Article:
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Pope decries use of landmines ‘which continue to target civilians and children’

Pope Francis had words of gratitude for all those who work to de-mine contaminated land and assist landmine victims, noting that their work is “a concrete response to the universal call to be peacemakers.”

Speaking at the Wednesday General Audience, the Pope reminded the faithful that Friday, March 1, “will mark the 25th anniversary of the entry into force of the Convention on the Prohibition of Anti-Personnel Mines, which continue to target civilians, innocent people, particularly children, many years after the end of hostilities.”

Expressing his closeness to “the many victims of these insidious devices” he said they  “remind us of the dramatic cruelty of wars, and the price civilian populations are forced to bear.”

“Landmines remind us of the dramatic cruelty of wars and the price civilian populations are forced to bear.”

Thank you to peacemakers

In this regard, the Holy Father continued: “I thank all those who offer their contributions to assist the victims and clean up the contaminated areas: their work is a concrete response to the universal call to be peacemakers, taking care of our brothers and sisters.”

“Their work is a concrete response to the universal call to be peacemakers, taking care of our brothers and sisters.”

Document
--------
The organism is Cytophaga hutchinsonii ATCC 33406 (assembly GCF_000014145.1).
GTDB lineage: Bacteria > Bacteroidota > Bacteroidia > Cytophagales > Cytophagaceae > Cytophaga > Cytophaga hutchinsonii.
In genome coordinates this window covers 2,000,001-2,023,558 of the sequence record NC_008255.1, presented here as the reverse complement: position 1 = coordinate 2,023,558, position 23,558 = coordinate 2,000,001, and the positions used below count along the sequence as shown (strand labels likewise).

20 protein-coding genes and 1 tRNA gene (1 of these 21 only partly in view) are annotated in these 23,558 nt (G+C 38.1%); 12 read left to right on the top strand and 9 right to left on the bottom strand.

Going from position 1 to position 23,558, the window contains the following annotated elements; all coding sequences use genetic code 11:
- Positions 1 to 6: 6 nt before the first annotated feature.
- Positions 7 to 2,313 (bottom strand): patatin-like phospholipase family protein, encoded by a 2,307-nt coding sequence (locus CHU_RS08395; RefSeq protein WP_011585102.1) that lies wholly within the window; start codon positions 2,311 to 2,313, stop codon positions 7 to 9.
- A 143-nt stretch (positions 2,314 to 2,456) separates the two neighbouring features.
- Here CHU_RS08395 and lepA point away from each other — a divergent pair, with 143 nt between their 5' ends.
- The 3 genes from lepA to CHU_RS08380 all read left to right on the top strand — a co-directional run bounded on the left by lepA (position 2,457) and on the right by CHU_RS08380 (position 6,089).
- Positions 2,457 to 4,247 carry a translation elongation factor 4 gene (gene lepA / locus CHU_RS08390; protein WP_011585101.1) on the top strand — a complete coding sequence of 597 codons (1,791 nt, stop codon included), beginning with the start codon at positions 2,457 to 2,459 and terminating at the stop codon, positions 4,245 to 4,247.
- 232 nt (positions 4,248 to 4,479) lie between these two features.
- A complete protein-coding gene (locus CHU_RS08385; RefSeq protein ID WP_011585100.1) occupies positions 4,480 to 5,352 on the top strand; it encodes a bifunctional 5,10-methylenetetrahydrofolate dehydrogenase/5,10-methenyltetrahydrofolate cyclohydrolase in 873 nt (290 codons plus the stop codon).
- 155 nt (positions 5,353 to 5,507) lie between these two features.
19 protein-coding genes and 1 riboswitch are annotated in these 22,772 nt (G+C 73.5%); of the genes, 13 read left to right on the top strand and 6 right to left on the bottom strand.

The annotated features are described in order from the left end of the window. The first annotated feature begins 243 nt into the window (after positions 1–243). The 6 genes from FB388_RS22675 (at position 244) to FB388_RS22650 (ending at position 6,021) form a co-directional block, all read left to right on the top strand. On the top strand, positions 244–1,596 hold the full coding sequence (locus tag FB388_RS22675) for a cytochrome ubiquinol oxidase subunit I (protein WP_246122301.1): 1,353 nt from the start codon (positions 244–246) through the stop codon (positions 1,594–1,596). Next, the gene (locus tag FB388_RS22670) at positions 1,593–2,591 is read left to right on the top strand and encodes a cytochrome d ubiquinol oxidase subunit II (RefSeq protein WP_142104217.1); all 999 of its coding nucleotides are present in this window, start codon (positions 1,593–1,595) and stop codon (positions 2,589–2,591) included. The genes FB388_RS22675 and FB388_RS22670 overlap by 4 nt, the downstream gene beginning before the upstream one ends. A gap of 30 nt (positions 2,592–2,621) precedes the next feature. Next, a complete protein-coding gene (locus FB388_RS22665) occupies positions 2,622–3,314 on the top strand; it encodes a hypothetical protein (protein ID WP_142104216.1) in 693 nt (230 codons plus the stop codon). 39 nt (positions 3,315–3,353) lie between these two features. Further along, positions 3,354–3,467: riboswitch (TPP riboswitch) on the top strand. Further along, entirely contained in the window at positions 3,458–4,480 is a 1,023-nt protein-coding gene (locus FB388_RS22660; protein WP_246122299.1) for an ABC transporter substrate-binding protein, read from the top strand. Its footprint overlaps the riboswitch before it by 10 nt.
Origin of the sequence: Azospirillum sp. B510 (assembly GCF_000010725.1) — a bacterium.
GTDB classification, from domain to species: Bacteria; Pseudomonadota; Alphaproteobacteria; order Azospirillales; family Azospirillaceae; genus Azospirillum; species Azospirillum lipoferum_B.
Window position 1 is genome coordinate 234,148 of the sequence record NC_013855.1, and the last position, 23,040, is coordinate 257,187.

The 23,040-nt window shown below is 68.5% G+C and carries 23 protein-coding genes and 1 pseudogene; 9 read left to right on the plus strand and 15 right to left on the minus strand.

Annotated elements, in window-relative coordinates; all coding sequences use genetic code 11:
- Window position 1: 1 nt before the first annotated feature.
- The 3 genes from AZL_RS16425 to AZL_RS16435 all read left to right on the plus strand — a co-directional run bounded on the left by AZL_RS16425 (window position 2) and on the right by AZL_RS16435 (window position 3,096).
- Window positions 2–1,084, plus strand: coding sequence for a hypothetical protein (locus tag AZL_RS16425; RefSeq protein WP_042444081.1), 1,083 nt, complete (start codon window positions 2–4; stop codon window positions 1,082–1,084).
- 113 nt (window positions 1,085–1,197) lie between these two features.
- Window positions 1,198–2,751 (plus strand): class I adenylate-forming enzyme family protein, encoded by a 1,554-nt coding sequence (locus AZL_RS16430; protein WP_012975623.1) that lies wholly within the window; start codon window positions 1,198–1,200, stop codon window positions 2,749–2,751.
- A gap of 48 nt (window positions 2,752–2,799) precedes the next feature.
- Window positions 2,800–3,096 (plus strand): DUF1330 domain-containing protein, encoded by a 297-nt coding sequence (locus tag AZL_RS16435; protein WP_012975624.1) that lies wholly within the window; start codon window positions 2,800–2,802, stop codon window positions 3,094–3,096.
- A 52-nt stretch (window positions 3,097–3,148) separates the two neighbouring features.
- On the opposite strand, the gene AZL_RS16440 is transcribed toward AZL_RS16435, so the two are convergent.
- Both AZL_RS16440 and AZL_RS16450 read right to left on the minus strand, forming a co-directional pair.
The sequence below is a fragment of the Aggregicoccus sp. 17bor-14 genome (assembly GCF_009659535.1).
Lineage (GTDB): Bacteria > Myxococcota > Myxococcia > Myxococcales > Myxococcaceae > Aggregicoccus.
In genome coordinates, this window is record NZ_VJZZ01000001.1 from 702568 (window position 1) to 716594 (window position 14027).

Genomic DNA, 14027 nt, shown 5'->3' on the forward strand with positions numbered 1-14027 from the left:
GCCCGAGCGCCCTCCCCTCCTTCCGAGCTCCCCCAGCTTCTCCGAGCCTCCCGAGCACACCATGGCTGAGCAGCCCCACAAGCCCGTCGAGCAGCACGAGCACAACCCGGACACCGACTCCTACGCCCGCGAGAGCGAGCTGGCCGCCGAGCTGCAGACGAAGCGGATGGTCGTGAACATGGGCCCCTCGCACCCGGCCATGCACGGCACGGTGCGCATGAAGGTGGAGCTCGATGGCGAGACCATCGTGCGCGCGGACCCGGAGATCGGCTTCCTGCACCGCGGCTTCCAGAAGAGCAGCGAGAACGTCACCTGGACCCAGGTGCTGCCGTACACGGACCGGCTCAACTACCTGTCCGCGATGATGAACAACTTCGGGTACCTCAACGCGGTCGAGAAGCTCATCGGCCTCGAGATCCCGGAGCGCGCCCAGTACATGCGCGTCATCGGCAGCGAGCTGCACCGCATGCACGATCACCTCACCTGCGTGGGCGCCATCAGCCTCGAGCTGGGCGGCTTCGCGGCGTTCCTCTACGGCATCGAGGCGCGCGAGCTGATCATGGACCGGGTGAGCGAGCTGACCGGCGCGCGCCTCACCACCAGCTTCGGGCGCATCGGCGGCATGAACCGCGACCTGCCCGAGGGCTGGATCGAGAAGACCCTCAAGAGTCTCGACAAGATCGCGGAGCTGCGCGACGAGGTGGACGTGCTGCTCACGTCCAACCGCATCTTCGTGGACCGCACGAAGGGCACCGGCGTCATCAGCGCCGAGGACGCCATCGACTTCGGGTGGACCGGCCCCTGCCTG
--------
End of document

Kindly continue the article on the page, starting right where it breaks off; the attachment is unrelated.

The Convention

The Convention on the Prohibition of the Use, Stockpiling, Production and Transfer of Anti-Personnel Mines and on their Destruction is the international agreement that bans antipersonnel landmines. Usually referred to as the Ottawa Convention or the Anti-Personnel Mine Ban Treaty it was adopted in 1997 and entered into force on 1 March 1999.

The Convention gained 122 country signatures when it opened for signing on 3 December 1997 in Ottawa, Canada. Currently, there are 164 States Parties to the Treaty. Thirty-two countries have not signed the treaty and one more has signed but did not ratify. So far 35 countries have not signed the treaty; nonsignatories include the United States, Russia, China, Myanmar, United Arab Emirates, Cuba, Egypt, India, Israel, and Iran.

Unexploded ordinance and landmines in Kherson, Ukraine
Unexploded ordinance and landmines in Kherson, Ukraine

Landmine Monitor report

According to the annual Landmine Monitor report released in November 2023, 4,710 people were injured or killed by landmines and explosive remnants of war (ERW) across 49 states and two other areas in 2022.

Civilians, the report said, accounted for 85% of landmine and ERW casualties recorded in 2022, half of them children.

It specified that the highest annual casualties were recorded in Syria (834) and Ukraine (608).

Amidst the conflict in Ukraine, the country saw a ten-fold increase in the number of civilian landmine and ERW casualties compared to 2021. Yemen and Myanmar both recorded more than 500 casualties in 2022.

Members of the Karenni Nationalities-Defense Force search for landmines planted by the Myanmar military junta near Pekon township
Members of the Karenni Nationalities-Defense Force search for landmines planted by the Myanmar military junta near Pekon township

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